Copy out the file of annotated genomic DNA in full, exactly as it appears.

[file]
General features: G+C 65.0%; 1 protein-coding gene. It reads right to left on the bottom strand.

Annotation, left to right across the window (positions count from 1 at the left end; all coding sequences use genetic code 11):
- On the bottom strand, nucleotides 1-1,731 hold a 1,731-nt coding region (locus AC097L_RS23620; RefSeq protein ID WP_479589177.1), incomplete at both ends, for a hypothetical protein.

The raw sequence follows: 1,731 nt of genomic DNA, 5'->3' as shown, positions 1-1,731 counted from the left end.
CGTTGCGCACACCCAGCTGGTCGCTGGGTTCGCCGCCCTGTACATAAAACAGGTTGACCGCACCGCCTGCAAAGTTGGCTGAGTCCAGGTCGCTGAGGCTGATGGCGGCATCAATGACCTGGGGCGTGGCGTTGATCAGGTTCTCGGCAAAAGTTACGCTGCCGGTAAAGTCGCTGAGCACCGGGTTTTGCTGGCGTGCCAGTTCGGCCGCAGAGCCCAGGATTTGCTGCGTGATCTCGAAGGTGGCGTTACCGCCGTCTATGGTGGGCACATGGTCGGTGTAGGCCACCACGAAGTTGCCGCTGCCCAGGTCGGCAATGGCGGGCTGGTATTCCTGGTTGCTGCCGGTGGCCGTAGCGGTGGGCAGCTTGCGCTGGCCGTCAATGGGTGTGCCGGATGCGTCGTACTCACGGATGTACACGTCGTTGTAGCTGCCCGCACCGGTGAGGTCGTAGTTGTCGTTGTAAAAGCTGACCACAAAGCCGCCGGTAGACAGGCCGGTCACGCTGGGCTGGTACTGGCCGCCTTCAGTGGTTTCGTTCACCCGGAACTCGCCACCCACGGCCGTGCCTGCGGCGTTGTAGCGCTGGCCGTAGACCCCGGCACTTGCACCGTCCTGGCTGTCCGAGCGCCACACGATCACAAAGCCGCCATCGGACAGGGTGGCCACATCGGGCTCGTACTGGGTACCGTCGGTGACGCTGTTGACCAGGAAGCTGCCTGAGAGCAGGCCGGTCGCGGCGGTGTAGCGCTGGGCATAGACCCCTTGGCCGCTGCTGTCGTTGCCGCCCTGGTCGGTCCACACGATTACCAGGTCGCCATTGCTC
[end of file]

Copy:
General features: G+C 65.0%; 1 protein-coding gene. It reads right to left on the bottom strand.

Annotation, left to right across the window (positions count from 1 at the left end; all coding sequences use genetic code 11):
- On the bottom strand, nucleotides 1-1,731 hold a 1,731-nt coding region (locus AC097L_RS23620; RefSeq protein ID WP_479589177.1), incomplete at both ends, for a hypothetical protein.

The raw sequence follows: 1,731 nt of genomic DNA, 5'->3' as shown, positions 1-1,731 counted from the left end.
CGTTGCGCACACCCAGCTGGTCGCTGGGTTCGCCGCCCTGTACATAAAACAGGTTGACCGCACCGCCTGCAAAGTTGGCTGAGTCCAGGTCGCTGAGGCTGATGGCGGCATCAATGACCTGGGGCGTGGCGTTGATCAGGTTCTCGGCAAAAGTTACGCTGCCGGTAAAGTCGCTGAGCACCGGGTTTTGCTGGCGTGCCAGTTCGGCCGCAGAGCCCAGGATTTGCTGCGTGATCTCGAAGGTGGCGTTACCGCCGTCTATGGTGGGCACATGGTCGGTGTAGGCCACCACGAAGTTGCCGCTGCCCAGGTCGGCAATGGCGGGCTGGTATTCCTGGTTGCTGCCGGTGGCCGTAGCGGTGGGCAGCTTGCGCTGGCCGTCAATGGGTGTGCCGGATGCGTCGTACTCACGGATGTACACGTCGTTGTAGCTGCCCGCACCGGTGAGGTCGTAGTTGTCGTTGTAAAAGCTGACCACAAAGCCGCCGGTAGACAGGCCGGTCACGCTGGGCTGGTACTGGCCGCCTTCAGTGGTTTCGTTCACCCGGAACTCGCCACCCACGGCCGTGCCTGCGGCGTTGTAGCGCTGGCCGTAGACCCCGGCACTTGCACCGTCCTGGCTGTCCGAGCGCCACACGATCACAAAGCCGCCATCGGACAGGGTGGCCACATCGGGCTCGTACTGGGTACCGTCGGTGACGCTGTTGACCAGGAAGCTGCCTGAGAGCAGGCCGGTCGCGGCGGTGTAGCGCTGGGCATAGACCCCTTGGCCGCTGCTGTCGTTGCCGCCCTGGTCGGTCCACACGATTACCAGGTCGCCATTGCTC